The island of Borneo is home to the other species of orangutan.
There is continued forest loss in protected areas of Borneo.
The orangutan is the most visible of thousands of species that will not survive the disappearance of the forests in Sumatra and Borneo.
The forests are removed to make way for plantations of palm oil.
In Europe, palm oil is used in many products.
The five-year estimate of global forest cover loss was 3.1 percent.
In the humid tropics, 272,000 km2 was lost out of a global total of 11,564,000 km2.
There is a species unique to a defined geographic location.
These animals are examples of the diversity of the islands of Sumatra and Borneo.
The (b) Sumatran tiger and the (d) Sumatran elephant are critically threatened species.
This oil palm plantation in Borneo's Sabah Province is being made way for rainforest habitat.
Home improvement products may be contributing to habitat loss and species extinctions.
The market for illegally harvested tropical timber is huge, and the wood products often find themselves in building supply stores in the United States.
The United States is the world's largest consumer of wood products and 10 percent of the imported timber stream is potentially illegal.
In 2006 it was $3.6 billion.
Some producers' products may not have certification while other products are.
There are other certifications that are unreliable due to lack of independence from the industry.
Domestic wood species can be bought.
It would be great if there was a list of legal and illegal wood products.
What is illegal in one country may be legal in another.
Whether a wood product will be certified by the FSC depends on a number of factors.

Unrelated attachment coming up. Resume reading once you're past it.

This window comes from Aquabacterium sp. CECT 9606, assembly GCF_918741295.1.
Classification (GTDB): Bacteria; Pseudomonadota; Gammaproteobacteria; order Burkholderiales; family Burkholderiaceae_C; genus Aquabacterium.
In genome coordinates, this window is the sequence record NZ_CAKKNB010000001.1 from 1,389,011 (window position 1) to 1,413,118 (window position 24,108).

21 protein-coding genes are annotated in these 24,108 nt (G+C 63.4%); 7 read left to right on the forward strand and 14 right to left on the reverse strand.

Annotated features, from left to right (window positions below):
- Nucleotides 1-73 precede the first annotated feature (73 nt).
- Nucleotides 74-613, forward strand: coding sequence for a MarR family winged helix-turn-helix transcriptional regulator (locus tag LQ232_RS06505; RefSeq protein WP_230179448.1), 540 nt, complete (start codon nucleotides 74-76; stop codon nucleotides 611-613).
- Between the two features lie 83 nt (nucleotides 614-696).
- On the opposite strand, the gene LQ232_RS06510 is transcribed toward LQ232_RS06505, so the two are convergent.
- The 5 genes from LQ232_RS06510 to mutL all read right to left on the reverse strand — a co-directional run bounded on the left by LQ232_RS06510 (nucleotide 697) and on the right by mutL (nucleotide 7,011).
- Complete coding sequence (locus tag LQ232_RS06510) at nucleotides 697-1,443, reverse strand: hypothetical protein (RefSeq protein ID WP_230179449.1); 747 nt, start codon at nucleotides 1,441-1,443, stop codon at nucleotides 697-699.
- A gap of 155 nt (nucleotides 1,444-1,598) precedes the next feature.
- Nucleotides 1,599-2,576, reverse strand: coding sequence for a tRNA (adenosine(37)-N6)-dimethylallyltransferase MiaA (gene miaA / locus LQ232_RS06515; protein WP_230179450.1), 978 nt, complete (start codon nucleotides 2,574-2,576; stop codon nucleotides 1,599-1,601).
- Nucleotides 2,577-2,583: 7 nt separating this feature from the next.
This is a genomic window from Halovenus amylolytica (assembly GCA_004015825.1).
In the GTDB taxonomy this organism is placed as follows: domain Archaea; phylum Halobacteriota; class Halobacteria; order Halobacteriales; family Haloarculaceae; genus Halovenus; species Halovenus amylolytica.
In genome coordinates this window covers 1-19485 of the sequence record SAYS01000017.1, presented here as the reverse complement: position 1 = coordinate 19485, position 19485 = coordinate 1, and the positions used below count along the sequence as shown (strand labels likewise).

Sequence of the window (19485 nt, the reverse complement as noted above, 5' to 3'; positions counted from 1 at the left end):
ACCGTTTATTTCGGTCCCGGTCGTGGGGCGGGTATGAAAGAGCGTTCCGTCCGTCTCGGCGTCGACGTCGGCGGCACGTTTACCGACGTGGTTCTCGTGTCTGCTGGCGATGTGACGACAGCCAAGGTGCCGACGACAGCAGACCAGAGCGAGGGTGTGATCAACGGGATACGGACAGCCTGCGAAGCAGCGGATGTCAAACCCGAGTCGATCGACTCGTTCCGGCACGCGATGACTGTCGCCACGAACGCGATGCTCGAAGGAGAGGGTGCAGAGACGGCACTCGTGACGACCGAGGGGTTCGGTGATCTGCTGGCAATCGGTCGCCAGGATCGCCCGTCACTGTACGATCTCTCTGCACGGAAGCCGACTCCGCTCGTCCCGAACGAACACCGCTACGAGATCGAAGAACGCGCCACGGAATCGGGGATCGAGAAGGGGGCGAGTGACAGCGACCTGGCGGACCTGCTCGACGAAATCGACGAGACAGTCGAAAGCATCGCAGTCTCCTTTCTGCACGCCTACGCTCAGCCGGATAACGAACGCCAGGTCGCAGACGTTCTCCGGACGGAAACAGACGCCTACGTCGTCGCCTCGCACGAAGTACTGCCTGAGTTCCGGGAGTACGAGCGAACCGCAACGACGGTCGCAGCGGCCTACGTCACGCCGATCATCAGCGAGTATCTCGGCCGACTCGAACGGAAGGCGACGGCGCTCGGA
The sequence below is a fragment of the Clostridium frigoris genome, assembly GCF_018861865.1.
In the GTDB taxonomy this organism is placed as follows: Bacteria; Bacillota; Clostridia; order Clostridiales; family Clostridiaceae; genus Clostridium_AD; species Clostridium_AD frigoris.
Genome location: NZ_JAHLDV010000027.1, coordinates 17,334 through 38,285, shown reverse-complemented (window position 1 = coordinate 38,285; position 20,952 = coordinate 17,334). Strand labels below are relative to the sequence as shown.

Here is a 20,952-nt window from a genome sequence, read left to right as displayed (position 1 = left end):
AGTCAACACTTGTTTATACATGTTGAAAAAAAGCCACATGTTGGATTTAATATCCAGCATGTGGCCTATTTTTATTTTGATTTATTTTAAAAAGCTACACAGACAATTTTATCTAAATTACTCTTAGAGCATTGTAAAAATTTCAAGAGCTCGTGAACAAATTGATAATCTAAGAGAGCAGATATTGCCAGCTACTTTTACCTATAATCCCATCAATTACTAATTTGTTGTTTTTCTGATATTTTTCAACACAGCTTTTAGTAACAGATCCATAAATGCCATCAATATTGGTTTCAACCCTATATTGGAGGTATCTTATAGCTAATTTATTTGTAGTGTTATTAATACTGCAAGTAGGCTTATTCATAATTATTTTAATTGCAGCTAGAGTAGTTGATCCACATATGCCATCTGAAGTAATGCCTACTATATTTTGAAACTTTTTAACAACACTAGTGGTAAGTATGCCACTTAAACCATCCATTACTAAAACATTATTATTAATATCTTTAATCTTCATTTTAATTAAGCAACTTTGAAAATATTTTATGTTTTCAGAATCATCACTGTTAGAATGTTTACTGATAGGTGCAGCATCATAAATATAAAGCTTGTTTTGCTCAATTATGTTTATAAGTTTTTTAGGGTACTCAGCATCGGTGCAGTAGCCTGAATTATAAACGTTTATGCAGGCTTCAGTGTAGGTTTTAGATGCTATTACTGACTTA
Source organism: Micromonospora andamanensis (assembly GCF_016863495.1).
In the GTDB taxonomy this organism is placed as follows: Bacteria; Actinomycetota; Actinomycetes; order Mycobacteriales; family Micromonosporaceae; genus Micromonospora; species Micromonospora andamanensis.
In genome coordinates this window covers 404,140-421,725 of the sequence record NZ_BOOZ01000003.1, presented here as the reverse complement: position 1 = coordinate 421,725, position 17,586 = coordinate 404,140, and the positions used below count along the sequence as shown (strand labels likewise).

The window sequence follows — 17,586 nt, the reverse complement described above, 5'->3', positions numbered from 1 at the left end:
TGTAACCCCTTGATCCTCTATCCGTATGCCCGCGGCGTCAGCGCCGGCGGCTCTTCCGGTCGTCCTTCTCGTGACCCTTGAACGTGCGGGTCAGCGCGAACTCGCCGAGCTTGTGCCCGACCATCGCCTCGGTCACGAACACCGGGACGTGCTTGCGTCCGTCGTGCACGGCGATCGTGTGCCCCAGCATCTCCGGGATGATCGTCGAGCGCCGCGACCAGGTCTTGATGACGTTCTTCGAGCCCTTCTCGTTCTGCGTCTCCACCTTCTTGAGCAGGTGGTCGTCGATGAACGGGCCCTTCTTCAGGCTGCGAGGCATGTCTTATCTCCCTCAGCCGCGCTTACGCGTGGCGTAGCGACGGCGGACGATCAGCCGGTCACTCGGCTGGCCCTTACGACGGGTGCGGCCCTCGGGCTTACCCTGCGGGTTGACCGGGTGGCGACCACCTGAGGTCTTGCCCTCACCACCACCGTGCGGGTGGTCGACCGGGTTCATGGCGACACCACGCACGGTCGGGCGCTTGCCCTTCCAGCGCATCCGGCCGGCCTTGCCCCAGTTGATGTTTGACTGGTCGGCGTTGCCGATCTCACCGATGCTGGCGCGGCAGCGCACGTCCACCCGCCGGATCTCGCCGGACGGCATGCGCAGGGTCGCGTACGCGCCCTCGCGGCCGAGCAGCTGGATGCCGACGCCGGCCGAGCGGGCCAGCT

It is always a good idea to ask questions about where the wood came from and how the supplier knows it was legal.
Habitat destruction can affect other things.
Land development, damming, channelizing, and water removal are some of the ways in which rivers and streams are altered.
Damming affects the water flow to all parts of a river, which can affect populations that had adapted to the natural flow of the river.
An estimated 91 percent of the United States rivers have been altered.
Modifications include dams, levees, and dredges to create land that is more suitable for human development.
The United States has seen declines in many fish and amphibian species due to river damming.
Many species are at risk of being overharvested, particularly aquatic species.
There are recent examples of fishery collapse despite regulation and monitoring.
The western Atlantic cod fishery is significant.
The introduction of factory trawlers in the 1980s caused it to become unsustainable, as it was a hugely productive fishery for 400 years.
The collapse of the fish industry is a result of both economic and political factors.
Even when the fishing territory is within a country's territorial waters, the resources are managed as a shared international resource.
It's a common outcome of overexploitation.
When access to the fishery is open and unregulated, fishers have the ability to overfish.
If time and money were invested elsewhere, the biological growth of the resource would be more than the potential growth of the profits made from fishing.
Economic forces will always drive toward fishing the population to extinction.
The Fish & Wildlife Service has an interactive map of critical habitat.
The last fish of a species is rarely fished out of the ocean.